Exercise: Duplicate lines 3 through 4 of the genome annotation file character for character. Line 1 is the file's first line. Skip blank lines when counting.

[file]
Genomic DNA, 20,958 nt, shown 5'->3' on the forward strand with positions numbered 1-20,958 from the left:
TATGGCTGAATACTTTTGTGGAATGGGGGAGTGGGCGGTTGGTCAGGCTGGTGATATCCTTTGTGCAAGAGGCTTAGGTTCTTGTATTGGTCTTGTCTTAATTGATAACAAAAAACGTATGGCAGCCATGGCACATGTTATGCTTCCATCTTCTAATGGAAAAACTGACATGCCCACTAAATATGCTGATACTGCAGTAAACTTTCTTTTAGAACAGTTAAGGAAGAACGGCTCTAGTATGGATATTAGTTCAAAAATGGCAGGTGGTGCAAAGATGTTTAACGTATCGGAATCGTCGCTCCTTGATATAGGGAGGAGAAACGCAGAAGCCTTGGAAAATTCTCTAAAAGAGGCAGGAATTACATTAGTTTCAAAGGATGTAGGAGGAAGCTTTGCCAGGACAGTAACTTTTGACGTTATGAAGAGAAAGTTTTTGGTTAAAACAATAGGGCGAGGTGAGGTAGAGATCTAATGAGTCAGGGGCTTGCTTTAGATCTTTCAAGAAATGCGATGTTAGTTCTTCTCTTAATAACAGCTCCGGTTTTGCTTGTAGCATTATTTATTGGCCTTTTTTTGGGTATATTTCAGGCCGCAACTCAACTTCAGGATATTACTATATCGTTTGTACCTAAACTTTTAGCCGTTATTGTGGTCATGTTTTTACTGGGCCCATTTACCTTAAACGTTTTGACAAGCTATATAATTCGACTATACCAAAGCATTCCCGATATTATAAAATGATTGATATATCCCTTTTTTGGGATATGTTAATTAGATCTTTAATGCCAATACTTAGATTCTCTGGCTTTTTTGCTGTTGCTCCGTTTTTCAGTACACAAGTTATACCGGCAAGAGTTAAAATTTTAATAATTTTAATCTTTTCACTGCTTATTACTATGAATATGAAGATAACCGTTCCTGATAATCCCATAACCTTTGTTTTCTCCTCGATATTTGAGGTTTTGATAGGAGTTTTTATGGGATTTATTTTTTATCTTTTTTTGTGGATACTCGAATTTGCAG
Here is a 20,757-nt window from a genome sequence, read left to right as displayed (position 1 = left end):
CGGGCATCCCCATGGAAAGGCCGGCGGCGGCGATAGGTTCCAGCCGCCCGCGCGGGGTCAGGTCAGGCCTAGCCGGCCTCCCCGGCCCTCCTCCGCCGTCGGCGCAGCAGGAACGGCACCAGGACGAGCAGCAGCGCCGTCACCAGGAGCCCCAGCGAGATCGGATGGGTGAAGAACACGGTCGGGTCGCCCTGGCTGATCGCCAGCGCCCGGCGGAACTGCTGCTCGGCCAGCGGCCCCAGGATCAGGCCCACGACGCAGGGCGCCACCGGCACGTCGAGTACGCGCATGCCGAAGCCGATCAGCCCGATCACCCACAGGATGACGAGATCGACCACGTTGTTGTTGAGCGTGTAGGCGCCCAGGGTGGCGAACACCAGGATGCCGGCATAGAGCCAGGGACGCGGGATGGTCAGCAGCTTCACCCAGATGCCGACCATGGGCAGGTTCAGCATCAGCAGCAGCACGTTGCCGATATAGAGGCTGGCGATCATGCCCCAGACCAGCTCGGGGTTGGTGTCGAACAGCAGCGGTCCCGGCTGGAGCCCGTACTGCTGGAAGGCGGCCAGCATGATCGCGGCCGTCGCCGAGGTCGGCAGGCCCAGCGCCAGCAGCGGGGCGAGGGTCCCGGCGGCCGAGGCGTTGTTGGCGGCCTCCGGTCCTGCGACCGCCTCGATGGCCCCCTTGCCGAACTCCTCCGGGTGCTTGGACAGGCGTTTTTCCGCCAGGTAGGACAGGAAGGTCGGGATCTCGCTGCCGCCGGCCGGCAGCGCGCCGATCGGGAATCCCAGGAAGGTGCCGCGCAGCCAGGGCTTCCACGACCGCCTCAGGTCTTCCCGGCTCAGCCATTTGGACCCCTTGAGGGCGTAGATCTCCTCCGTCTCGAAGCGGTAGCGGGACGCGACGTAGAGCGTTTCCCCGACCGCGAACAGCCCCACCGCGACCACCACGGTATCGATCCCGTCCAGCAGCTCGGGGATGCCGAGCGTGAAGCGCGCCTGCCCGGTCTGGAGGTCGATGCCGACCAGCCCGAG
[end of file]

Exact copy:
Here is a 20,757-nt window from a genome sequence, read left to right as displayed (position 1 = left end):
CGGGCATCCCCATGGAAAGGCCGGCGGCGGCGATAGGTTCCAGCCGCCCGCGCGGGGTCAGGTCAGGCCTAGCCGGCCTCCCCGGCCCTCCTCCGCCGTCGGCGCAGCAGGAACGGCACCAGGACGAGCAGCAGCGCCGTCACCAGGAGCCCCAGCGAGATCGGATGGGTGAAGAACACGGTCGGGTCGCCCTGGCTGATCGCCAGCGCCCGGCGGAACTGCTGCTCGGCCAGCGGCCCCAGGATCAGGCCCACGACGCAGGGCGCCACCGGCACGTCGAGTACGCGCATGCCGAAGCCGATCAGCCCGATCACCCACAGGATGACGAGATCGACCACGTTGTTGTTGAGCGTGTAGGCGCCCAGGGTGGCGAACACCAGGATGCCGGCATAGAGCCAGGGACGCGGGATGGTCAGCAGCTTCACCCAGATGCCGACCATGGGCAGGTTCAGCATCAGCAGCAGCACGTTGCCGATATAGAGGCTGGCGATCATGCCCCAGACCAGCTCGGGGTTGGTGTCGAACAGCAGCGGTCCCGGCTGGAGCCCGTACTGCTGGAAGGCGGCCAGCATGATCGCGGCCGTCGCCGAGGTCGGCAGGCCCAGCGCCAGCAGCGGGGCGAGGGTCCCGGCGGCCGAGGCGTTGTTGGCGGCCTCCGGTCCTGCGACCGCCTCGATGGCCCCCTTGCCGAACTCCTCCGGGTGCTTGGACAGGCGTTTTTCCGCCAGGTAGGACAGGAAGGTCGGGATCTCGCTGCCGCCGGCCGGCAGCGCGCCGATCGGGAATCCCAGGAAGGTGCCGCGCAGCCAGGGCTTCCACGACCGCCTCAGGTCTTCCCGGCTCAGCCATTTGGACCCCTTGAGGGCGTAGATCTCCTCCGTCTCGAAGCGGTAGCGGGACGCGACGTAGAGCGTTTCCCCGACCGCGAACAGCCCCACCGCGACCACCACGGTATCGATCCCGTCCAGCAGCTCGGGGATGCCGAGCGTGAAGCGCGCCTGCCCGGTCTGGAGGTCGATGCCGACCAGCCCGAG